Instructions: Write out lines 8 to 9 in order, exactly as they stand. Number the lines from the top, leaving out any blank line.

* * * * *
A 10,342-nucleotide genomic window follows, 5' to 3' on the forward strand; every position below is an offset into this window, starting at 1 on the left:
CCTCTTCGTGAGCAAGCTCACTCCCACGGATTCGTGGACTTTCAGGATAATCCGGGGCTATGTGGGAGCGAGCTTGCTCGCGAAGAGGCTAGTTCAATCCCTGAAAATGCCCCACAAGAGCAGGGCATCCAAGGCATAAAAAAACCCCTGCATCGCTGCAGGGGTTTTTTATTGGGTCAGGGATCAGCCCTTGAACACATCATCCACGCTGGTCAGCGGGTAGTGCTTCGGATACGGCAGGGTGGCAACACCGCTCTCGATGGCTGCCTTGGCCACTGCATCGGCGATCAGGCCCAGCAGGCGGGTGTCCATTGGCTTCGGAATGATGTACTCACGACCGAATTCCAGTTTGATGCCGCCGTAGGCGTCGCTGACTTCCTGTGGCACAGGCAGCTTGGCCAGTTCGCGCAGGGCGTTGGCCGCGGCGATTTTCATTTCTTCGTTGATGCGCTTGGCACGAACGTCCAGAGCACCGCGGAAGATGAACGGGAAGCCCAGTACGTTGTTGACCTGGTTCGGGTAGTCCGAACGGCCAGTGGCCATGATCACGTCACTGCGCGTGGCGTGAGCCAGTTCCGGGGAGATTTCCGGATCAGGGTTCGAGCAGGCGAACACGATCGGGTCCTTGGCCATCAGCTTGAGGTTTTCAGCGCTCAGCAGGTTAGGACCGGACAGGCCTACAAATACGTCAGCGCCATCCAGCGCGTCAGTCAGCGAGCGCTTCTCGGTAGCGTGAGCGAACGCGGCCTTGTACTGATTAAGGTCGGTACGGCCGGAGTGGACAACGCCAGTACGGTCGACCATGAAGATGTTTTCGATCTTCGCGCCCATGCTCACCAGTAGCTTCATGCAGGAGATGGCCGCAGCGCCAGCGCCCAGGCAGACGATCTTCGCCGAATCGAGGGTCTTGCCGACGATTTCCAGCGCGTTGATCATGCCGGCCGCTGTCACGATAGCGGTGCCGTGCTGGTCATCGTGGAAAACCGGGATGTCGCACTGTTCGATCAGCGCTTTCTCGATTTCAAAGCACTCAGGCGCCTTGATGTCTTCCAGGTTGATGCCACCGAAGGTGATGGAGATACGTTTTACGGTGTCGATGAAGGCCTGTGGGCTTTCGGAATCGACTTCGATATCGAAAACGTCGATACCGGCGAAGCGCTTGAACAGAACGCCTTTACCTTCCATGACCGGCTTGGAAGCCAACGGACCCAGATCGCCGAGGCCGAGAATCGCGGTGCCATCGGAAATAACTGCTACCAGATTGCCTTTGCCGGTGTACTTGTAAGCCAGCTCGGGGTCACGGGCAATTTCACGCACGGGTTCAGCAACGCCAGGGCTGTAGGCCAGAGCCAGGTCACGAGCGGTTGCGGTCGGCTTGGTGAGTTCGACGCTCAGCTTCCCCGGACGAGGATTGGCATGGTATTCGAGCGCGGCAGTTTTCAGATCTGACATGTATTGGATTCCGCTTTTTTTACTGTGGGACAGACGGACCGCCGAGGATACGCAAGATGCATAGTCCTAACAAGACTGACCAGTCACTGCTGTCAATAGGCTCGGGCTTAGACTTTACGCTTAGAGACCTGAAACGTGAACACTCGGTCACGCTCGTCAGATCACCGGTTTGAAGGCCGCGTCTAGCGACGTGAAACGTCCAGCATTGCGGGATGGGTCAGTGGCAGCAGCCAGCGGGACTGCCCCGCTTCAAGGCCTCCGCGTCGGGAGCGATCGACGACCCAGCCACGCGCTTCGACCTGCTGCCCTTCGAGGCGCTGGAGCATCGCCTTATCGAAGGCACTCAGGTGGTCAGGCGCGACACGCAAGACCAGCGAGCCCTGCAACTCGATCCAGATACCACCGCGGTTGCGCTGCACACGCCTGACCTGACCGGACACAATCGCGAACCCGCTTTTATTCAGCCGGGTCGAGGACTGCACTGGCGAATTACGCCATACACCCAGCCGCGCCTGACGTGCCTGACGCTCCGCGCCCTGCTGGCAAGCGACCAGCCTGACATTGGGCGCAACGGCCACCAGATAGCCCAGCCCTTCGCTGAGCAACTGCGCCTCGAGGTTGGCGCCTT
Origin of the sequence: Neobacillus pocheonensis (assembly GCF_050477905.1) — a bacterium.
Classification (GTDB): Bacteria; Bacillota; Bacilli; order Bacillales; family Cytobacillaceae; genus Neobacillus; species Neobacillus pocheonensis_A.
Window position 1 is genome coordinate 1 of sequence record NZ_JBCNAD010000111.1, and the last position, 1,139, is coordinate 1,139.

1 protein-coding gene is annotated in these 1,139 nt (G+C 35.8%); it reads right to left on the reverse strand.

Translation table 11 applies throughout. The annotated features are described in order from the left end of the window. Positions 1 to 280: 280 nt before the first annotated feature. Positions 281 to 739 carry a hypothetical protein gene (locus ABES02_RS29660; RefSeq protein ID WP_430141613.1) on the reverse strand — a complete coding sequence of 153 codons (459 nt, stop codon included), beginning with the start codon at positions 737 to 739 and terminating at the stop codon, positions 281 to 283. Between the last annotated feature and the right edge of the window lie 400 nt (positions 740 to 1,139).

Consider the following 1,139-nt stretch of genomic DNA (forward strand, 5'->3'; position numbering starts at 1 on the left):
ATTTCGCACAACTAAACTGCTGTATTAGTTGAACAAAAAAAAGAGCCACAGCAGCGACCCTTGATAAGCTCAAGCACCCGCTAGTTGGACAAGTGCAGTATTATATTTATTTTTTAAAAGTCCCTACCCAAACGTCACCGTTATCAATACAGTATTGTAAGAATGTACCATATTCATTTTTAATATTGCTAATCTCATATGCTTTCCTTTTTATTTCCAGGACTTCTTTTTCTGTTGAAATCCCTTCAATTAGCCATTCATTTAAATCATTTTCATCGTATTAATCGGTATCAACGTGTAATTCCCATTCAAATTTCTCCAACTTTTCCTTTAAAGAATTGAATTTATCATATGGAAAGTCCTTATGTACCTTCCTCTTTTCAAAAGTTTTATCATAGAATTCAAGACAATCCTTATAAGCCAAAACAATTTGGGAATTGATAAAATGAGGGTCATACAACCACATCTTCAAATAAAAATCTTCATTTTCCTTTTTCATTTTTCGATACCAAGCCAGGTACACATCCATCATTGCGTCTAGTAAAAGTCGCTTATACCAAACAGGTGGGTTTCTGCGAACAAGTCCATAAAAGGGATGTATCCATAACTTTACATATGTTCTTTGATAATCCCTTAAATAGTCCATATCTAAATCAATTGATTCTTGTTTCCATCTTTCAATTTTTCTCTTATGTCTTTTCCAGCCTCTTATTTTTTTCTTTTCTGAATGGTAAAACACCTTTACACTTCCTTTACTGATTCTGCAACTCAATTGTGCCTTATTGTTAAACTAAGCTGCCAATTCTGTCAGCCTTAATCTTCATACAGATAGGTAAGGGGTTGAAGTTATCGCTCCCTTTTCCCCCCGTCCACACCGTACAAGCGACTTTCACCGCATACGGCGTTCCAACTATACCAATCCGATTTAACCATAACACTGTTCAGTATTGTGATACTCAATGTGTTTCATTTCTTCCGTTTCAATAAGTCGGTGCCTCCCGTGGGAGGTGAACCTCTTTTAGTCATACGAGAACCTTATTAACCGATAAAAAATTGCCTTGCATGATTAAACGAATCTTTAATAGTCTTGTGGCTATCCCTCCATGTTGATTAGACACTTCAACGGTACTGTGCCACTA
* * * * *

Consider the following 1,139-nt stretch of genomic DNA (forward strand, 5'->3'; position numbering starts at 1 on the left):
ATTTCGCACAACTAAACTGCTGTATTAGTTGAACAAAAAAAAGAGCCACAGCAGCGACCCTTGATAAGCTCAAGCACCCGCTAGTTGGACAAGTGCAGTATTATATTTATTTTTTAAAAGTCCCTACCCAAACGTCACCGTTATCAATACAGTATTGTAAGAATGTACCATATTCATTTTTAATATTGCTAATCTCATATGCTTTCCTTTTTATTTCCAGGACTTCTTTTTCTGTTGAAATCCCTTCAATTAGCCATTCATTTAAATCATTTTCATCGTATTAATCGGTATCAACGTGTAATTCCCATTCAAATTTCTCCAACTTTTCCTTTAAAGAATTGAATTTATCATATGGAAAGTCCTTATGTACCTTCCTCTTTTCAAAAGTTTTATCATAGAATTCAAGACAATCCTTATAAGCCAAAACAATTTGGGAATTGATAAAATGAGGGTCATACAACCACATCTTCAAATAAAAATCTTCATTTTCCTTTTTCATTTTTCGATACCAAGCCAGGTACACATCCATCATTGCGTCTAGTAAAAGTCGCTTATACCAAACAGGTGGGTTTCTGCGAACAAGTCCATAAAAGGGATGTATCCATAACTTTACATATGTTCTTTGATAATCCCTTAAATAGTCCATATCTAAATCAATTGATTCTTGTTTCCATCTTTCAATTTTTCTCTTATGTCTTTTCCAGCCTCTTATTTTTTTCTTTTCTGAATGGTAAAACACCTTTACACTTCCTTTACTGATTCTGCAACTCAATTGTGCCTTATTGTTAAACTAAGCTGCCAATTCTGTCAGCCTTAATCTTCATACAGATAGGTAAGGGGTTGAAGTTATCGCTCCCTTTTCCCCCCGTCCACACCGTACAAGCGACTTTCACCGCATACGGCGTTCCAACTATACCAATCCGATTTAACCATAACACTGTTCAGTATTGTGATACTCAATGTGTTTCATTTCTTCCGTTTCAATAAGTCGGTGCCTCCCGTGGGAGGTGAACCTCTTTTAGTCATACGAGAACCTTATTAACCGATAAAAAATTGCCTTGCATGATTAAACGAATCTTTAATAGTCTTGTGGCTATCCCTCCATGTTGATTAGACACTTCAACGGTACTGTGCCACTA